Securing SSH Service on Fedora/RHEL/CentOS

So you’ve deployed your new VPS or cloud server and SSH is served up on port 22 with password authentication. If you’re reading this, you already know that’s entirely insecure and just begging to be attacked. I’ll detail my procedure for hardening SSH on Fedora Linux, the distro I run. This should also work on downstream RHEL and CentOS, and broadly speaking on any SSH server, though some bits may differ.

XML-RPC test code

Two Ways to Fully Disable WordPress XML-RPC

Back several years ago when XML-RPC attacks on WordPress were prevalent, I shared some techniques here for selectively countering such attacks. Most users, however, just want to shut XML-RPC off completely. They often land on the widely installed Disable XML-RPC plugin. This plugin unfortunately does not fully work. Let me show you why, share some better solutions, and update my unit testing code for Python 3 in the process.


Countering WordPress XML-RPC Attacks with fail2ban

In my last post I began inquiring into the WordPress XML-RPC attacks I’ve been sustaining here on the site. Since then I’ve been further studying the threat and experimenting with responses, and I have now developed working countermeasures and cast them into live operation. These countermeasures involve forwarding telemetry out of WordPress for pickup by the fail2ban facility, allowing for the detection and banning of attackers trying to exploit xmlrpc.php. Where other recommendations call for disabling affected methods or the whole XML-RPC subsystem, my more refined techniques control attacks while maintaining the full service set in operation for valid procedure calls. …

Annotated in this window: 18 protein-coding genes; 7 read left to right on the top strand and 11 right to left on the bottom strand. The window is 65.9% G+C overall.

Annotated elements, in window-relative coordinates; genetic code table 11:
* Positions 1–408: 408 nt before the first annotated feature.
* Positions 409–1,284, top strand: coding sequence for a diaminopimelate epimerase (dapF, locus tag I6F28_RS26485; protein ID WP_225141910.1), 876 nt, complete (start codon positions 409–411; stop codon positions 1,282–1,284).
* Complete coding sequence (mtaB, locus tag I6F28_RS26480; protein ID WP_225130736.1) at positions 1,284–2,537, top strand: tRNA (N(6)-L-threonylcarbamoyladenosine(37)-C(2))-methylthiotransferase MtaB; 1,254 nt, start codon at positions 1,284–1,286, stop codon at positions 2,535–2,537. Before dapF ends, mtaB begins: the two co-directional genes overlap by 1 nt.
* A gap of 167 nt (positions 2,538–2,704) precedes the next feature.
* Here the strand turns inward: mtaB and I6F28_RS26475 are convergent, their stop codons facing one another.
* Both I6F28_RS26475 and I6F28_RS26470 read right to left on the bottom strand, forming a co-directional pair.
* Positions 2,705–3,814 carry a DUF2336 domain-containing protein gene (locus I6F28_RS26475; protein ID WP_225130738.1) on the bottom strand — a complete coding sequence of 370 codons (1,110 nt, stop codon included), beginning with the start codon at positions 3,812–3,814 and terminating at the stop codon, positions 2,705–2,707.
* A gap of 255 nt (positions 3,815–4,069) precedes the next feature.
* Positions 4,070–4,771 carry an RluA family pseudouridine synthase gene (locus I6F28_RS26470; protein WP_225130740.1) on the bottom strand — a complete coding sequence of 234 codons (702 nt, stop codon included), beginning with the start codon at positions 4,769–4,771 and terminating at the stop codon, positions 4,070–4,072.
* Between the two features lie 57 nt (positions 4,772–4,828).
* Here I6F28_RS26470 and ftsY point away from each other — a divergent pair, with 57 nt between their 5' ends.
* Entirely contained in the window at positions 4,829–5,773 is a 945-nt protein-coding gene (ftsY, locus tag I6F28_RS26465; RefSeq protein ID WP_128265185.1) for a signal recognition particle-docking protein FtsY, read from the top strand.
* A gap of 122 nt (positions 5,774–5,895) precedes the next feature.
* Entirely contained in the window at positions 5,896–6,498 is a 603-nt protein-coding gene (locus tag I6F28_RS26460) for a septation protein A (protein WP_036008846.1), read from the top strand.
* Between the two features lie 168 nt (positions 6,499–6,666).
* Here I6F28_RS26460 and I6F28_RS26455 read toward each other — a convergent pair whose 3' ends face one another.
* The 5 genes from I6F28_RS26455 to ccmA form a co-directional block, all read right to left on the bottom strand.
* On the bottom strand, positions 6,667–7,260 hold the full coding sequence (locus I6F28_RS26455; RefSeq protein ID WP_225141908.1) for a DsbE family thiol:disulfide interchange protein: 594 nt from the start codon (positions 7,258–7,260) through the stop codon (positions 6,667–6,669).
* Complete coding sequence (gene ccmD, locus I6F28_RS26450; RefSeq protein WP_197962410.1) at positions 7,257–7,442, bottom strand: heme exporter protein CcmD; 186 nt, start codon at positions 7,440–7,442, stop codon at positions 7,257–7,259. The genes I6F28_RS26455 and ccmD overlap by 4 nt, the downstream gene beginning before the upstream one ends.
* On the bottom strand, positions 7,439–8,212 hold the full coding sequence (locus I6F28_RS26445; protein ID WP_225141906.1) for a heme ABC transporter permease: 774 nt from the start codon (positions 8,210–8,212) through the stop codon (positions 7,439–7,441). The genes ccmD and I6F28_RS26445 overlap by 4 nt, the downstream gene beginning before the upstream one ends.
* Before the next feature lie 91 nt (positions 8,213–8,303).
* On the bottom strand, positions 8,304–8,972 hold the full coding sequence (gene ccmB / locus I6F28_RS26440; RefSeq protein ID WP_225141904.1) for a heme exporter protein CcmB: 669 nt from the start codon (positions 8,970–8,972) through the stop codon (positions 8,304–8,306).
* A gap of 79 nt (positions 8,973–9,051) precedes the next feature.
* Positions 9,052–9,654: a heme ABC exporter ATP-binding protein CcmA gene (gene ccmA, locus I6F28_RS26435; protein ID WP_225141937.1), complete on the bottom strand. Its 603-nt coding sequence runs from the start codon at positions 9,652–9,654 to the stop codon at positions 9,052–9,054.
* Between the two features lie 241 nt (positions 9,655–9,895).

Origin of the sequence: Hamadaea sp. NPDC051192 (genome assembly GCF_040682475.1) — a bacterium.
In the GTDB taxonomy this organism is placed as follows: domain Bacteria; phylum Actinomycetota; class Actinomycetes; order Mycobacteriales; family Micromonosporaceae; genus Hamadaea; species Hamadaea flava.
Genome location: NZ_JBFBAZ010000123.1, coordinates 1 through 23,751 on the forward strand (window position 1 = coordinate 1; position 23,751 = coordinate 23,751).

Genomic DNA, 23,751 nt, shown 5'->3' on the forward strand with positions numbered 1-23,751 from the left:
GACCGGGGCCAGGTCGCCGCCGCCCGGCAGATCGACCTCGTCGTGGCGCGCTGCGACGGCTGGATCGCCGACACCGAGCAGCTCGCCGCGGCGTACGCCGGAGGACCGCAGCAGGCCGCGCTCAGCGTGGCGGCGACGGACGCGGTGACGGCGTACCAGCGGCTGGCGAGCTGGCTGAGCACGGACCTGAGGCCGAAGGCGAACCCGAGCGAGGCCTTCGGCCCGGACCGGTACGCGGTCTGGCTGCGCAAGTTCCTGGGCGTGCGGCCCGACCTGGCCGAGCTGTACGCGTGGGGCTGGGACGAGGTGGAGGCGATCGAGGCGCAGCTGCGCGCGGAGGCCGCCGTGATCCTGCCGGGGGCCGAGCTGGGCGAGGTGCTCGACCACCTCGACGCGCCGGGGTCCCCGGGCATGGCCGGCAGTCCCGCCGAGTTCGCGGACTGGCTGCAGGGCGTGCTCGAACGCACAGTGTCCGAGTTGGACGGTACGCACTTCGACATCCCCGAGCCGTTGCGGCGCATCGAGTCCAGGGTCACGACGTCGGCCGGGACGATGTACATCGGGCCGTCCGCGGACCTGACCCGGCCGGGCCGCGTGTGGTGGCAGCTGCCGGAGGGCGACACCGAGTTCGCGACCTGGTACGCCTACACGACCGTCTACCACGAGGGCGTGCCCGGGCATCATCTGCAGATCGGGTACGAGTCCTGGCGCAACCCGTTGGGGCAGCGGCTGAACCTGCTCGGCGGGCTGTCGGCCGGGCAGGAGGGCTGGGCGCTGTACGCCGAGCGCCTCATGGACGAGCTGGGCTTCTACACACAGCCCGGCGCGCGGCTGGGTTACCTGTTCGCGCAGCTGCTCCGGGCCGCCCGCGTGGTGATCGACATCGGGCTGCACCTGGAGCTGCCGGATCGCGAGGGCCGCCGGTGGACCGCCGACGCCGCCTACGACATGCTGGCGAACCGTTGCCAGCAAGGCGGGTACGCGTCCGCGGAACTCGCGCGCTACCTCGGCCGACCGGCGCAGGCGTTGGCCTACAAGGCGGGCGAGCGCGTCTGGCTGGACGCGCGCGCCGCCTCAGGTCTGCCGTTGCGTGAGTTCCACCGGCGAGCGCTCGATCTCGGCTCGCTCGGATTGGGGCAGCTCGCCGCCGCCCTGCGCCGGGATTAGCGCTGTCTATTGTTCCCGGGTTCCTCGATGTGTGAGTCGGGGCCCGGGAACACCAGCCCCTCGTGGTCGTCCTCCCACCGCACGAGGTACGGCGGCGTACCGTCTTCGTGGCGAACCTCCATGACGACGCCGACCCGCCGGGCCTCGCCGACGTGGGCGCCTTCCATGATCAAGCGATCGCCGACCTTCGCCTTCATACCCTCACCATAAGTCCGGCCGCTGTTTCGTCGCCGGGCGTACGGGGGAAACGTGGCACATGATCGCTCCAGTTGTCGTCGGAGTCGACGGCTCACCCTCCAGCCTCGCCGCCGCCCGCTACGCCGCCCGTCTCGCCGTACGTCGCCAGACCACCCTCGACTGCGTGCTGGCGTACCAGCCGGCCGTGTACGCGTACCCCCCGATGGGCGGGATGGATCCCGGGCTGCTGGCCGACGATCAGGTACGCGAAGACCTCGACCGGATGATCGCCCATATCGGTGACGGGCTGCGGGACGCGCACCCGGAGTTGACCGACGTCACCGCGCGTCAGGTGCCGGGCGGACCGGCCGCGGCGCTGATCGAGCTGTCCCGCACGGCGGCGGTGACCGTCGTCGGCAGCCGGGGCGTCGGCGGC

SSH Scans by Region

Network Attackers: Where In The World 3

Two previous rounds of analysis using IP geolocation with Whois (Part 1 and Part 2) revealed that 40% to 45% of network intrusion attempts arriving at my public-facing SSH port could be traced back to Chinese hackers, and 20% to 25% to attackers in Russia and Eastern Europe. The tally is now in from a third round of observations, boasting a significantly longer integration period (more than four months versus about six to seven weeks in the earlier rounds) and yielding plenty of interesting and even unexpected results. …